A genius scientific idea or still a topic for the future? In Vitro Meat could serve as a non-vegetarian but sustainable, animal-friendly and environmentally friendly alternative of the future.
By 2050, the world’s population will increase from the current 7.3 billion to 9.6 billion. The Food and Agriculture Organization of the United Nations (FAO) has forecast that 70% more food will be needed in 2050 to meet the demands of the growing population, which is a major challenge due to limited resources and arable land. This will be accompanied by an increasing demand for meat, which is expected to increase by 85% compared to 2006. However, animal products are already responsible for about 60% of diet-related climate emissions. In addition to the already widespread meat alternatives such as tofu, seitan and the like, the time has come for new, mass-market solutions. More efficient methods of protein production are being developed to feed the world’s growing population while meeting today’s challenges such as environmental and animal welfare. This is because more and more people want to refrain from eating conventional meat: In 2012, Germans were buying around 11,000 tons of meat substitutes. Just seven years later, the figure was already 26,600 tons. Young people in particular are refusing to eat meat and are adopting a vegetarian or vegan diet. The most common reason for a vegetarian diet is animal welfare (Rewe; National Geographic; frontiers).
A non-vegetarian but sustainable, animal-friendly and environmentally friendly alternative could be so-called in vitro meat (also called cultured, artificial or lab-grown meat) (frontiers).
In the production of in vitro meat, nature is imitated using state-of-the-art techniques: stem cells, painlessly obtained by biopsy from the muscle tissue of living cows, divide and multiply in a nutrient solution and develop independently first into muscle cells and then into muscle fibers. The nutrient solution is enriched with all the basic nutrients that the cells need: Amino acids, glucose, vitamins and inorganic salts, as well as proteins and other growth factors. Through their cell walls, the cells absorb all the nutrients they need to live, proliferate and build tissue. The muscle fibers are then trained like real muscles by mechanical and electrical impulses. In this way, wafer-thin layers of flesh are formed that resemble ground meat in their mass. Around 20,000 of these muscle cells are needed for a burger, for example. In addition, fat cells are grown in a similar way so that, together with the muscle tissue, it tastes as close as possible to real meat. This process takes about two to eight weeks, depending on the type of meat grown (Rewe; Quarks; Verbraucherzentrale; gfi).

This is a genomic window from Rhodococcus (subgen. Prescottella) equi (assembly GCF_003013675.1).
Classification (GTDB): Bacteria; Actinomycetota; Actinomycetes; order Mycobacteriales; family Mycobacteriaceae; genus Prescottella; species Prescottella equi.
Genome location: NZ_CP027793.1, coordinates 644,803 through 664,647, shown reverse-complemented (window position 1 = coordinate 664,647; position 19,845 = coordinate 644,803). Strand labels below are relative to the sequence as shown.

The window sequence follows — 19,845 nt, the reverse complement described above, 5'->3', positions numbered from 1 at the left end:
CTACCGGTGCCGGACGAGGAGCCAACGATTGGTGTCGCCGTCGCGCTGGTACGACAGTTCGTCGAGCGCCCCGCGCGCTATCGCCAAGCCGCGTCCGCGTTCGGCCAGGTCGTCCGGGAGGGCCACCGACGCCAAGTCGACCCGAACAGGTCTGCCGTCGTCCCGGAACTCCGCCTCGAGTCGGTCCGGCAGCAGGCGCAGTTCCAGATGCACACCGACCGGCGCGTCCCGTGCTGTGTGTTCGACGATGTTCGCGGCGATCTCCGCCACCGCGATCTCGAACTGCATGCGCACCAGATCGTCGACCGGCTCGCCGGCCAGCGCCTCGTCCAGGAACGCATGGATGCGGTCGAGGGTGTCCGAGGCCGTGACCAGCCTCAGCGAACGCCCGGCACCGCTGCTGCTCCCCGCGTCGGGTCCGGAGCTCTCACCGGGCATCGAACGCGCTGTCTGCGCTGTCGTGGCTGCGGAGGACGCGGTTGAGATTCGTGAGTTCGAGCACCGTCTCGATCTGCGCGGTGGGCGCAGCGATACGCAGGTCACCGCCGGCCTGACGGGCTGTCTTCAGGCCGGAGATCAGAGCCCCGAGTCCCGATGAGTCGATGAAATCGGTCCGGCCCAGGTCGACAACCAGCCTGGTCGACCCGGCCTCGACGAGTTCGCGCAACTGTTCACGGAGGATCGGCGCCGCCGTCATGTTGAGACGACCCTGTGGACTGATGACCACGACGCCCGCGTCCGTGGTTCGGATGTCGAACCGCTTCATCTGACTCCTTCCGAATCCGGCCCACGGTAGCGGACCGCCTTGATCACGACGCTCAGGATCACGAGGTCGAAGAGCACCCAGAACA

In the Netherlands, research on the meat alternative has been ongoing since the 1990s to increase food safety, reduce environmental impact and improve animal welfare. In 2013, the first burger from the lab, grown under the direction of Mark Post, a Dutch pharmacologist of Maastricht University, was ready for tasting; but at a high price: the elaborately grown fast food cost $300,000. There are now around 80 start-ups worldwide that want to bring cultured meat to our plates. Investors are supporting them with millions of dollars, and even large food companies are now getting involved. In Singapore and Israel, some restaurants already offer lab-grown meat on their menus. However, researchers have so far only succeeded in growing ground meat. Unlike steak or filet, the in vitro meat does not yet have a structure. For a steak or other cuts of meat, three-dimensional scaffolds are needed on which muscle cells can fray in all directions. Start-ups are experimenting with 3D printers to create pieces of meat from animal stem cells that grow into “steaks” in incubators (Rewe; Quarks; Verbraucherzentrale).
While in the U.S. the Department of Agriculture (USDA) and the Food and Drug Administration (FDA) have already established a framework for regulating lab-grown meat, in vitro meat in the EU would possibly fall under “novel food” regulations, and approval would likely take several years (Quarks).
But what are the advantages of lab-grown meat over conventional? Is it really free of animal suffering? Better for the environment? Healthier for humans?